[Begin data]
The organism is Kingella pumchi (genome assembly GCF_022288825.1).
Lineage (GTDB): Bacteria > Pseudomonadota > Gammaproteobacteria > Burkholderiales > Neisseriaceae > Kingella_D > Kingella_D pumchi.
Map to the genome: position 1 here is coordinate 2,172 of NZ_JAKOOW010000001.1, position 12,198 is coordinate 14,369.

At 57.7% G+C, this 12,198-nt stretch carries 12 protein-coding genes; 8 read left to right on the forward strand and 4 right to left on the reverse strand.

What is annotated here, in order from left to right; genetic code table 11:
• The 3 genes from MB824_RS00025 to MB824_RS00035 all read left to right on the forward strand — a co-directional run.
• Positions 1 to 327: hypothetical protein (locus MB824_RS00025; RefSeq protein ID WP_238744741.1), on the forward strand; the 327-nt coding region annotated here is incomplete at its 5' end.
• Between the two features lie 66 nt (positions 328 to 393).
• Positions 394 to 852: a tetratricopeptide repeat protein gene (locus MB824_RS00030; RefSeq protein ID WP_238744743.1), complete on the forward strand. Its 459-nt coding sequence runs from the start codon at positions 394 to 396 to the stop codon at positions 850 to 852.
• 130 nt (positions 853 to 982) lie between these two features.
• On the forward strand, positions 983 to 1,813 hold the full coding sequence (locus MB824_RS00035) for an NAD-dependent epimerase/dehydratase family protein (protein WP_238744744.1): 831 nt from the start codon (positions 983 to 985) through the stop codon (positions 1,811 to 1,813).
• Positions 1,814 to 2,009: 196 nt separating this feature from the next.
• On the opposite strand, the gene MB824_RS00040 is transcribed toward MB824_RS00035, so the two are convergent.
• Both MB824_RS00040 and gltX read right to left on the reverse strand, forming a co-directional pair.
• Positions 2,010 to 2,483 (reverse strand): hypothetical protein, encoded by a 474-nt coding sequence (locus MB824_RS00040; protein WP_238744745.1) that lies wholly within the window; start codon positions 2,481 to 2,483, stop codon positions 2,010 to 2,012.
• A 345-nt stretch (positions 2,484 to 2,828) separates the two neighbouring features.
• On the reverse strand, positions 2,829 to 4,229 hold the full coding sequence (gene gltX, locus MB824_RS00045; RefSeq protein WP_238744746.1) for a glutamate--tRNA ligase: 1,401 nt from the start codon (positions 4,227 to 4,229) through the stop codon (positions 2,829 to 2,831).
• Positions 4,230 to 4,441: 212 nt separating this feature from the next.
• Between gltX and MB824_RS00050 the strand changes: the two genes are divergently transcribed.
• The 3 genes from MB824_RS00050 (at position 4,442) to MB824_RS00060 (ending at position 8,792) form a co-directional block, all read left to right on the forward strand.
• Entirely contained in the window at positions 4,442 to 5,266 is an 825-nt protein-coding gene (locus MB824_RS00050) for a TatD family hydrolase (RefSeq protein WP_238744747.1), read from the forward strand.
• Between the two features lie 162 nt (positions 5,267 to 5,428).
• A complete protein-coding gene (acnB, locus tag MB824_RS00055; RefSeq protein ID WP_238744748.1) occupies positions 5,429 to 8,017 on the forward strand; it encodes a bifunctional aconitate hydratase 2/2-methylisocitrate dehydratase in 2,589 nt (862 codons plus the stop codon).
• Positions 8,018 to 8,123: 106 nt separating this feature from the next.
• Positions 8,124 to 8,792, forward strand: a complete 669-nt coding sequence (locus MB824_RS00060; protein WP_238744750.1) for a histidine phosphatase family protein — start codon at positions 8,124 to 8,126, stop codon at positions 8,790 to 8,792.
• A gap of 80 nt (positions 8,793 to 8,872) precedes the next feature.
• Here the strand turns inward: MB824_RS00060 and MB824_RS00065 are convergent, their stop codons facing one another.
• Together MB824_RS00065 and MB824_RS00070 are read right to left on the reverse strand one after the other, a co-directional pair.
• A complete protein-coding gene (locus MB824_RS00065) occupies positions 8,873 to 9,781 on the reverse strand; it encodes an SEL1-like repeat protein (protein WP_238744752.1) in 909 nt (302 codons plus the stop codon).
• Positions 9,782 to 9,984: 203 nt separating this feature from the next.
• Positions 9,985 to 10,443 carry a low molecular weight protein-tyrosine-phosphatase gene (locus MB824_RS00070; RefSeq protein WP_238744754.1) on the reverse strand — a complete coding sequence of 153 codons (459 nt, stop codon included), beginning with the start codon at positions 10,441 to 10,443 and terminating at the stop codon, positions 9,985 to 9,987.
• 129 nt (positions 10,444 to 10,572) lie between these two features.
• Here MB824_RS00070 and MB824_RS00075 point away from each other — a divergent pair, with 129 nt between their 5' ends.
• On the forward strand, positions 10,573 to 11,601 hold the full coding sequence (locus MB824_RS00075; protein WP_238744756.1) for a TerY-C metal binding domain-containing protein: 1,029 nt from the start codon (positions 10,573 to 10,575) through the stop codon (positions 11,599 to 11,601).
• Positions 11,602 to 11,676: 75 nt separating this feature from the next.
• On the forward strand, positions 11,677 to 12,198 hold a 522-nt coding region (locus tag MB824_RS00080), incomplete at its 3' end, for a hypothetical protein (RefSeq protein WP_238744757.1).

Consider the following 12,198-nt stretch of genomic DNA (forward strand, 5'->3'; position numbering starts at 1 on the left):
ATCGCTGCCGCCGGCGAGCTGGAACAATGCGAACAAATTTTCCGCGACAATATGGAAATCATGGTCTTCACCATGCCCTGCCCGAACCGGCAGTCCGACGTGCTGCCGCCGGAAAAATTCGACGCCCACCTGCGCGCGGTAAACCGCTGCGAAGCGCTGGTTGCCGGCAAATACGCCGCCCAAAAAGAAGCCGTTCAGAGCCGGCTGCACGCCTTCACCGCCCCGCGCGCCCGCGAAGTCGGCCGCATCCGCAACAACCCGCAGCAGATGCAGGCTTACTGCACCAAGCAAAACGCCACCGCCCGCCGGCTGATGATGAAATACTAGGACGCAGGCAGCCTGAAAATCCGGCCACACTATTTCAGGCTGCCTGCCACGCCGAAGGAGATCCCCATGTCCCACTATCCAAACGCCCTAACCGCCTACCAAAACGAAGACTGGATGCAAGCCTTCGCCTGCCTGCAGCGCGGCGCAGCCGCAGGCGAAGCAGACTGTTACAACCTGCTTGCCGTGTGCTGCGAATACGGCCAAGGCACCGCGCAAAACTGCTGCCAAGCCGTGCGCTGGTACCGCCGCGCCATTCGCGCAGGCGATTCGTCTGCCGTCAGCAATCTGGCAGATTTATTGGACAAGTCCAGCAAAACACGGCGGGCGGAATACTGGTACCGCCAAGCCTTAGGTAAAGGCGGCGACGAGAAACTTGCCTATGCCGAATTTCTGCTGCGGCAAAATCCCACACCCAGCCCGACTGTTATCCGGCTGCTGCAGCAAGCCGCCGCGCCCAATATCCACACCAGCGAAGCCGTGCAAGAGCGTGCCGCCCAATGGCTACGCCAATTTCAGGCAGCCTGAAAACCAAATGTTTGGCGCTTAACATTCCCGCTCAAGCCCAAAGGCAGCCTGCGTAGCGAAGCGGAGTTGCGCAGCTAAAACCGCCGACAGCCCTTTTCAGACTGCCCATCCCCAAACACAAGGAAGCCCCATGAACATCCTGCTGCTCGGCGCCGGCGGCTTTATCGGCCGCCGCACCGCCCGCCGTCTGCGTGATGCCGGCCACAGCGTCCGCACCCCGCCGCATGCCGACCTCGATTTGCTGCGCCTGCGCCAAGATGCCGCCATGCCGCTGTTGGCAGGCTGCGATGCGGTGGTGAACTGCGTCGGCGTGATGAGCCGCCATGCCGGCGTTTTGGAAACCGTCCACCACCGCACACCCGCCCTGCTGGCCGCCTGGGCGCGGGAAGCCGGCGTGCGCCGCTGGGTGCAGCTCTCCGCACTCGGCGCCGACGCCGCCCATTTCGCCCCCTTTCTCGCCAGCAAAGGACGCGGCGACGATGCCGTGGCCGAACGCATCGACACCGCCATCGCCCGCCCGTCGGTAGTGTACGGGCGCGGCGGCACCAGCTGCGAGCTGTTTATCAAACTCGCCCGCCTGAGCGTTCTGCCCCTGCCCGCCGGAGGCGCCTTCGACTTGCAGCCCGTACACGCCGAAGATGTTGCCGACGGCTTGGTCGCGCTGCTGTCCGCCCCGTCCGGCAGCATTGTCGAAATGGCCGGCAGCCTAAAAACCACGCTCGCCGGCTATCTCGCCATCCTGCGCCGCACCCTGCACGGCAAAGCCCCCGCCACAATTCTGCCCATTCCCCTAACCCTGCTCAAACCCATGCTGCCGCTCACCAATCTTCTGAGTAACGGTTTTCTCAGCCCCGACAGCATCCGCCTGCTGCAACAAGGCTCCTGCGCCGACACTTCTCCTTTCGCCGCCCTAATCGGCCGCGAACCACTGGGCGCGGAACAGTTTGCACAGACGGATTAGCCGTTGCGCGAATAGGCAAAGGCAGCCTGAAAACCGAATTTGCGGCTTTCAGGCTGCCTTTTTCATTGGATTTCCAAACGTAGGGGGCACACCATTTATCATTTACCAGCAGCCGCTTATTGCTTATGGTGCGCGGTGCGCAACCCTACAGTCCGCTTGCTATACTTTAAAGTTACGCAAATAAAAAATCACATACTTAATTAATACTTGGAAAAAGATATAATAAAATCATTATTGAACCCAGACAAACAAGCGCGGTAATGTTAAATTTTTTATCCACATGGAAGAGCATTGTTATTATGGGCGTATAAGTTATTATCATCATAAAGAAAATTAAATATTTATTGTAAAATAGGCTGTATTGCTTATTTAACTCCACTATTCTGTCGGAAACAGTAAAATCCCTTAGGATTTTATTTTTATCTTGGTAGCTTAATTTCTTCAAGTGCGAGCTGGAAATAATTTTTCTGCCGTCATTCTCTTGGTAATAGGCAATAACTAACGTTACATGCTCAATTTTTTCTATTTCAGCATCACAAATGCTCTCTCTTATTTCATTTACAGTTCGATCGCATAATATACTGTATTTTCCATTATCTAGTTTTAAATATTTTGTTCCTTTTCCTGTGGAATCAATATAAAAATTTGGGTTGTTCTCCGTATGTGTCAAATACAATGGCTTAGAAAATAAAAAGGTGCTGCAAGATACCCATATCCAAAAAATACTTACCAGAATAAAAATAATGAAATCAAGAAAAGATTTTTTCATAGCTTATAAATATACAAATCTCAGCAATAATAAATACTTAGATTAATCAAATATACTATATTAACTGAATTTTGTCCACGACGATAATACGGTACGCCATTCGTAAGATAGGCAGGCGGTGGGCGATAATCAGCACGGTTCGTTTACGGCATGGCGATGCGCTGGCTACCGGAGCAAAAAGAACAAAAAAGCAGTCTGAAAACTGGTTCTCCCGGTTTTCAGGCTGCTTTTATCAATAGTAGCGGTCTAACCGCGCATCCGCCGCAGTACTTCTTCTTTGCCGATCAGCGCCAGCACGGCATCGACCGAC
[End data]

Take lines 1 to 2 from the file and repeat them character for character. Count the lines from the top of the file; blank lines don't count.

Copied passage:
The organism is Kingella pumchi (genome assembly GCF_022288825.1).
Lineage (GTDB): Bacteria > Pseudomonadota > Gammaproteobacteria > Burkholderiales > Neisseriaceae > Kingella_D > Kingella_D pumchi.